Writer(s): Billy Joel (see lyrics here)
Released: May 21, 1978
Peak: 12 CL, 59 AU, 8 DF (Click for codes to charts.)
Sales (in millions): 0.47 world
Airplay/Streaming (in millions): -- radio, 8.87 video, -- streaming
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About the Song:
Born in New York City in 1949, Billy Joel rose to fame in the 1970s as one of the most successful singer/songwriter/pianists of all time. He was already recording music with a band, the Echoes, by the age of 16, and went on to work with the Hassles and Attila before launching a solo career. With his first four albums, he landed four singles on the Billboard Hot 100, including his signature song “Piano Man” at #25.
It was his fifth album, 1977’s The Stranger, that made him a superstar. “Just the Way You Are” went to #3 and was followed by three more top-25 hits in “Movin’ Out (Anthony’s Song),” “Only the Good Die Young,” and “She’s Always a Woman.” Each of the songs reached platinum status and propelled the album to #2 and ten million in sales – the most commercially successful studio album of Joel’s career.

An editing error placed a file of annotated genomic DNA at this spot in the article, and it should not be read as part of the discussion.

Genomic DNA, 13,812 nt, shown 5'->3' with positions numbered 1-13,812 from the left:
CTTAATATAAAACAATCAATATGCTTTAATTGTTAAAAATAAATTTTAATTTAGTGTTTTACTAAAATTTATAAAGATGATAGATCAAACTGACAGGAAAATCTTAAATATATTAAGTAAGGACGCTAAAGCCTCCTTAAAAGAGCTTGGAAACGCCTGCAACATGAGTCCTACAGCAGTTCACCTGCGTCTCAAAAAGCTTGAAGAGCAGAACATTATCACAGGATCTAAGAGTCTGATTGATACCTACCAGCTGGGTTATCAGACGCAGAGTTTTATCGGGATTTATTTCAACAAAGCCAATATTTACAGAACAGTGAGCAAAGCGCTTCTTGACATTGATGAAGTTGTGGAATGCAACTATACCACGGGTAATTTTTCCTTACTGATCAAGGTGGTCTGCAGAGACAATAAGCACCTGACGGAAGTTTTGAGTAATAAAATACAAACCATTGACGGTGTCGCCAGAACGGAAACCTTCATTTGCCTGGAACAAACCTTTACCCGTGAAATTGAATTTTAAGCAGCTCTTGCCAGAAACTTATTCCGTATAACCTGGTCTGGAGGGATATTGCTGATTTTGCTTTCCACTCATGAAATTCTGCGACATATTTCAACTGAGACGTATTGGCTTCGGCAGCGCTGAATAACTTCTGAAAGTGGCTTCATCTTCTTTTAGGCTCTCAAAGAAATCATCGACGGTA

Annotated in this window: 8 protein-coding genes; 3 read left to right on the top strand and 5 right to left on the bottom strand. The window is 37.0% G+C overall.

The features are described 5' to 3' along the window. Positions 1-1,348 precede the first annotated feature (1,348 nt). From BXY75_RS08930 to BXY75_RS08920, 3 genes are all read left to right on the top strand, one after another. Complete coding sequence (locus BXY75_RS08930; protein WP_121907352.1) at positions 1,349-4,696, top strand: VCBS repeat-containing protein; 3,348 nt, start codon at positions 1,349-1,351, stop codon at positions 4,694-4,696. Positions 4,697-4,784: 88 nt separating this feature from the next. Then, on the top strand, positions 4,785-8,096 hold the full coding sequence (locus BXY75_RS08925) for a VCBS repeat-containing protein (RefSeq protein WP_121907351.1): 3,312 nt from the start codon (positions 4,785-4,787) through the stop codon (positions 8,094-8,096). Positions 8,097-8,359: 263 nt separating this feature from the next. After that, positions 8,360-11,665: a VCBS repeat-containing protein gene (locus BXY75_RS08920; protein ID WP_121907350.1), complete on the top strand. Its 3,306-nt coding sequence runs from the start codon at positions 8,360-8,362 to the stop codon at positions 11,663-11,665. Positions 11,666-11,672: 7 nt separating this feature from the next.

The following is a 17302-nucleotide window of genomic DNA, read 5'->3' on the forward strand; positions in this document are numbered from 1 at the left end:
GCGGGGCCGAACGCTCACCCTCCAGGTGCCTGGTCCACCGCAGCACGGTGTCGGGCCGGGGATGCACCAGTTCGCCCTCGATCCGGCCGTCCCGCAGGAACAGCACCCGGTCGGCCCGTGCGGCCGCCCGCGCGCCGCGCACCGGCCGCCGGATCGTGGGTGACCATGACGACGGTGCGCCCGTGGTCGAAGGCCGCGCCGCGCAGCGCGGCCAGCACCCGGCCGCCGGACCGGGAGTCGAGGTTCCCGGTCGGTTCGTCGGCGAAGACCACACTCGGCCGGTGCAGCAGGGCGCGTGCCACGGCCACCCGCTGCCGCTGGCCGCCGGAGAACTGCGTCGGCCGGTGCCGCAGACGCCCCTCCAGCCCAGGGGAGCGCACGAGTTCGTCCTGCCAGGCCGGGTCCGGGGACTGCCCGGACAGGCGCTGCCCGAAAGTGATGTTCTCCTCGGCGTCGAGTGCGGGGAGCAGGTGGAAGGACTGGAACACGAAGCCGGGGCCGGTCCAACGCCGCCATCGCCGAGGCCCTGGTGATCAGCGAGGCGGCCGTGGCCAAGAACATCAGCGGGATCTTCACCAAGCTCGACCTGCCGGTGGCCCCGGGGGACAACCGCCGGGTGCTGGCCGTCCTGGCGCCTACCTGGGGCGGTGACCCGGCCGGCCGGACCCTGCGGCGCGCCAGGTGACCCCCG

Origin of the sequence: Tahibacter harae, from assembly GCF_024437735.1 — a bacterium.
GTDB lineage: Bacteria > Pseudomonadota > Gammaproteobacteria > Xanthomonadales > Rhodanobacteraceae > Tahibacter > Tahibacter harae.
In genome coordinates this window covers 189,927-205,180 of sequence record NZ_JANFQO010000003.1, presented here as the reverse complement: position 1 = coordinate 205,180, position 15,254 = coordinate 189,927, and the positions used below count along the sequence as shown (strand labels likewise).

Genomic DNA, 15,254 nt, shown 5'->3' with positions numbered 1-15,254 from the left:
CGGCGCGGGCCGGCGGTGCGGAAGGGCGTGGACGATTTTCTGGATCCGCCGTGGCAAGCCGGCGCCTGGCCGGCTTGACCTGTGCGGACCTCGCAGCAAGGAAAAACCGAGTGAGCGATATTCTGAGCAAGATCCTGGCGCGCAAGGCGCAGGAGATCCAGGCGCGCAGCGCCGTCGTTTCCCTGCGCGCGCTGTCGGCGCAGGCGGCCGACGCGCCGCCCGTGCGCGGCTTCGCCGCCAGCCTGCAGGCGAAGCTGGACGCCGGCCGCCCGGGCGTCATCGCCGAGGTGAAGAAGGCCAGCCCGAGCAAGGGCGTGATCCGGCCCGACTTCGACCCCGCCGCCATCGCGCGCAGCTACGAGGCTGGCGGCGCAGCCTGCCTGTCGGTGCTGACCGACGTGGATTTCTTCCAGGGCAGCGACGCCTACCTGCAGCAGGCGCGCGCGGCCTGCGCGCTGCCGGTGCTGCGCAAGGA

The album’s title cut was released as a single, but not in the United States. The song surprisingly went all the way to #2 in Japan – his first chart entry in that country and the most successful song of his career there. It was a top-10 hit in New Zealand, where it was his fourth top-20 hit. The other three hits were also from The Stranger.
Tthe song was an homage to Carl Jung’s definition of “The Shadow,” an unconscious part of the personality – the blind spot of one’s psyche. WK It’s about “how when we think we know somebody, we often hardly know that person at all.” SF Joel said it was partly inspired by his half-hearted attempt to kill himself by drinking furniture polish when he was 21. “It revealed a dark side of his personality that wasn’t readily apparent.” SF
Joel said that after they recorded the song, he thought it still needed some kind of prelude. He played his idea on the piano for producer Phil Ramone and whistled the melody as he played. Joel said, “What instrument do you think should do that?” Ramone responded, “You just did it.” SF
The song was used in 2020 during the end credits of the miniseries The Stand.
First posted 12/25/2022; last updated 12/26/2022.